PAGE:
This was not just a theoretical issue for Buchanan. As MacLean explains, in an article in the Richmond Times-Dispatch in 1959, Buchanan and his University of Virginia colleague Warren Nutter state: “We believe every individual should be free to associate with persons of his own choosing. We therefore disapprove of both involuntary (or coercive) segregation and involuntary integration.” In the political context in Virginia at the time, involuntary integration meant obeying the Brown v. Board decision. I do not know their intentions, but Buchanan and Nutter’s argument for school privatization gave intellectual validation to whites who wanted to exclude blacks from their schools.

Buchanan did not respect peaceful civil disobedience or his political opponents

Finally, peaceful civil disobedience, which includes boycotting classes, sit-ins and prayer vigils in the middle of traffic, is an essential part of democracy for me and many others. Peaceful civil disobedience should be available for all political actors, minority or majority. Countries that suppress peaceful civil disobedience are rightly called undemocratic. However, in “Academia in Anarchy” (1970), Buchanan and Nicos E. Devletoglou wrote, “Tactics of civil disobedience have now been diffused internationally, and these are employed almost daily in battles within the universities. Vulnerable and apparently spineless, university authorities seem powerless to act, presumably because they cannot deal with anarchy and terror in a manner ‘befitting’ their traditional educational role.” Buchanan and Devletoglou consider civil disobedience as a whole, which includes sitting at segregated lunch counters, as anarchy and terror.

Buchanan had a very strong reaction to the student demonstrations in the 1960s. In “The ‘Social’ Efficiency of Education” (1970), Buchanan, in a section called “The Failure of the Institutions of Order,” wrote: “Unrestrained and with little or no sense of mutual respect and tolerance, [students flout] ordinary rules of conduct; they disrupt others in the pursuit of their affairs; they have almost destroyed the basic order that once prevailed on campuses everywhere. All of this would be disturbing enough if the students’ excesses were confined within the ivy walls. But having learned none of the simple virtues in either family, church, or school, why should we expect the child-men to behave differently in the great society beyond the groves? The animals are in the streets, literally, and if college buildings burn so do banks, as we are finding this year.”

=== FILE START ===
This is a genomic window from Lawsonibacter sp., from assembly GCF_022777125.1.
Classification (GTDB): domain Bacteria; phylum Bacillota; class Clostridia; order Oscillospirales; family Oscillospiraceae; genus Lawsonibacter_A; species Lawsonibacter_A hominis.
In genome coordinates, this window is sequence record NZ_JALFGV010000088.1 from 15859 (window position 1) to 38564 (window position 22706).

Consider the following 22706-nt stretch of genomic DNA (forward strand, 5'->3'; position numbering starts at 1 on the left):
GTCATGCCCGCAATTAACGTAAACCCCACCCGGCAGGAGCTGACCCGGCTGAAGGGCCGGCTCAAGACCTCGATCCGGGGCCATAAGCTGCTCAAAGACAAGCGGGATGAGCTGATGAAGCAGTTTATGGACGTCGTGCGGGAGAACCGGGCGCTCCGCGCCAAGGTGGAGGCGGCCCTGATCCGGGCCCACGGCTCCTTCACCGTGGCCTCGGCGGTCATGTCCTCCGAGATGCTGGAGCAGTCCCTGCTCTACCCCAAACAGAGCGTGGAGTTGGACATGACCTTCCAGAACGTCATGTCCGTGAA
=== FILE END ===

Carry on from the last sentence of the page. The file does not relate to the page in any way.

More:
Note that Buchanan here embraced “order” and insisted that something must be done about students who have not done anything illegal but merely disregard “ordinary rules of conduct” and “disrupt others,” which are of course part of peaceful civil disobedience. Buchanan called human beings “animals” and “child-men.” Elsewhere, he called people “parasites.” This is a kind of dehumanization and disrespect that is plausibly inconsistent with democratic values, which imply a minimum degree of respect for those whom one disagrees with.

Buchanan’s legacy is mixed

I have had lots of indirect contact with Buchanan. I am one of hundreds of people who work in the public choice tradition, pioneered by Buchanan and many others. One of my undergraduate advisers, Charlie Plott, was a student of Buchanan’s at Virginia. I have given talks in the George Mason economics department, where Buchanan was a central figure. I have publicly lauded the books of George Mason economics faculty and my books have been praised by them. I was an assistant professor in the University of Chicago economics department, where Buchanan went to graduate school. My second book was called “another hit” by Peter Boettke, current president of the Mont Pelerin Society, of which Buchanan served as president.

It is possible to acknowledge an intellectual debt to Buchanan and not share all of his ideas. People have used public choice ideas to argue for minority voting rights and mechanisms to encourage sexual assault reporting, for example. Even so, we should all try to understand Buchanan’s ideas better, in their full intellectual, historical and political context. In my opinion, the beliefs and values of Buchanan I discuss here conflict with basic democratic norms.

Michael Chwe is professor of political science at UCLA.